• Fluorescent dyes: They make cracks visible and this provides a hint on fatigue initiation.
  • Magnetic powders: Magnetic particle inspection can be used for ferrous materials to find out the crack initiation.

How to increase Fatigue Life?

Proper engineering considerations can reduce metal fatigue by increasing its life. While designing a component, various factors need to be considered to increase its fatigue life-

  • Avoiding sharp corners: Use of generous radii will reduce stress concentration levels that in turn will increase metal fatigue life.
  • Avoiding abrupt Cross-sectional changes: Fatigue life of a metal can be increased by making smooth transition between cross-sections.
  • Fatigue life of materials increases with decrease in surface roughness. Mirror polished surfaces provides a very good fatigue life as polished surfaced removes stress raisers.
  • Good quality welding with no inclusions, gas holes (porosity) or worm holes improves fatigue life.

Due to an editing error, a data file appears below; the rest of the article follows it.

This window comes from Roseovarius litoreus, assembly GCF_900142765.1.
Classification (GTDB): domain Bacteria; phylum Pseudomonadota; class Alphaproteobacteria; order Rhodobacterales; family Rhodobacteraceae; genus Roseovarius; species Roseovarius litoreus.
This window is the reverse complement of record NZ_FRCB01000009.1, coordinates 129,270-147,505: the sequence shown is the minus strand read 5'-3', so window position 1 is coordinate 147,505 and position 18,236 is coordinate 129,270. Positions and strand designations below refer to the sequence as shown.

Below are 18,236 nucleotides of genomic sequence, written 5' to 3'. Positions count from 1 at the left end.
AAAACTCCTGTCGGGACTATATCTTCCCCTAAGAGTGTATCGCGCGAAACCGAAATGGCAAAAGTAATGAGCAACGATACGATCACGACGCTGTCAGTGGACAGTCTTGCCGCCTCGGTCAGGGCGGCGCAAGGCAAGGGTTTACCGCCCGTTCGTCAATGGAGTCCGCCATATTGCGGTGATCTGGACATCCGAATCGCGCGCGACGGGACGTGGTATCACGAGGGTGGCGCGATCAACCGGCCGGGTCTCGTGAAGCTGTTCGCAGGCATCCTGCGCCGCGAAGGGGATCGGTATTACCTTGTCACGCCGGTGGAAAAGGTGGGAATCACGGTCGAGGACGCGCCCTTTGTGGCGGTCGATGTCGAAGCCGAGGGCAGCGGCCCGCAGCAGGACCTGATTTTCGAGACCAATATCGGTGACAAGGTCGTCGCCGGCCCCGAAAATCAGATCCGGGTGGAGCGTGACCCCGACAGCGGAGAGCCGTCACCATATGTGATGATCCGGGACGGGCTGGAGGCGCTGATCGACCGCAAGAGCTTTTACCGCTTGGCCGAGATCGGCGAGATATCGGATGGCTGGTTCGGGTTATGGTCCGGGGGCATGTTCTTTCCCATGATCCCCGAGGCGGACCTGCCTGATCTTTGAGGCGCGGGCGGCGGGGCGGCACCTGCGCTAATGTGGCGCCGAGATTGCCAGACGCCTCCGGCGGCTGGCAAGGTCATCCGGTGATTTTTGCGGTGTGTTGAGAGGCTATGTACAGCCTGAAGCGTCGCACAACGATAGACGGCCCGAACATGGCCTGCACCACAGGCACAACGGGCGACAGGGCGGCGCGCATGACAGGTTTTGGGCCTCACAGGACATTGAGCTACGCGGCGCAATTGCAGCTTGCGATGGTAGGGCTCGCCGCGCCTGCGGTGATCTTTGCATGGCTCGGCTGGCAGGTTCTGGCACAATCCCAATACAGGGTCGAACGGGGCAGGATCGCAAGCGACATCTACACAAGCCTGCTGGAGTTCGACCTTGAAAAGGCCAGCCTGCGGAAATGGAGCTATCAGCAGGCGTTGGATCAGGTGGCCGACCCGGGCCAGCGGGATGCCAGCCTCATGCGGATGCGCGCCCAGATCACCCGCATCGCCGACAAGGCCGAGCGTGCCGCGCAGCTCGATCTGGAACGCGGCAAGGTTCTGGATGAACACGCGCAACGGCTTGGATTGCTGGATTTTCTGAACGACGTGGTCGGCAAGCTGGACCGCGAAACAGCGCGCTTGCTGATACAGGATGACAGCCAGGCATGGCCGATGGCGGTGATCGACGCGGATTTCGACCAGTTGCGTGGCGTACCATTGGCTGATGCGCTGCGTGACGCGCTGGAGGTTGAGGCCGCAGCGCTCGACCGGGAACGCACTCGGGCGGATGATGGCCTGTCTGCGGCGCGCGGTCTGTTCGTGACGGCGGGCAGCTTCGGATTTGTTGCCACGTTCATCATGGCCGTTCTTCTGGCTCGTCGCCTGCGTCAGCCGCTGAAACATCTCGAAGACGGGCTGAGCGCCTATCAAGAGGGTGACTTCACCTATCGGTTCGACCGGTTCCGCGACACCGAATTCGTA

• Selecting materials having very good fatigue resistant properties.
  • Treating the surfaces those will by loaded cyclically.

Determining the fatigue strength of a metal

To determine the fatigue strength of a material in laboratories, test specimen is prepared following standard guidelines. Then a constant known bending stress is applied on the rotating specimen in the fatigue testing equipment. As the test specimen rotates, the stress applied to any outside fibre of the sample varies from maximum-tensile to zero to maximum-compressive and back. The test mechanism counts the number of rotations (cycles) until the specimen fails to produce the fatigue strength results.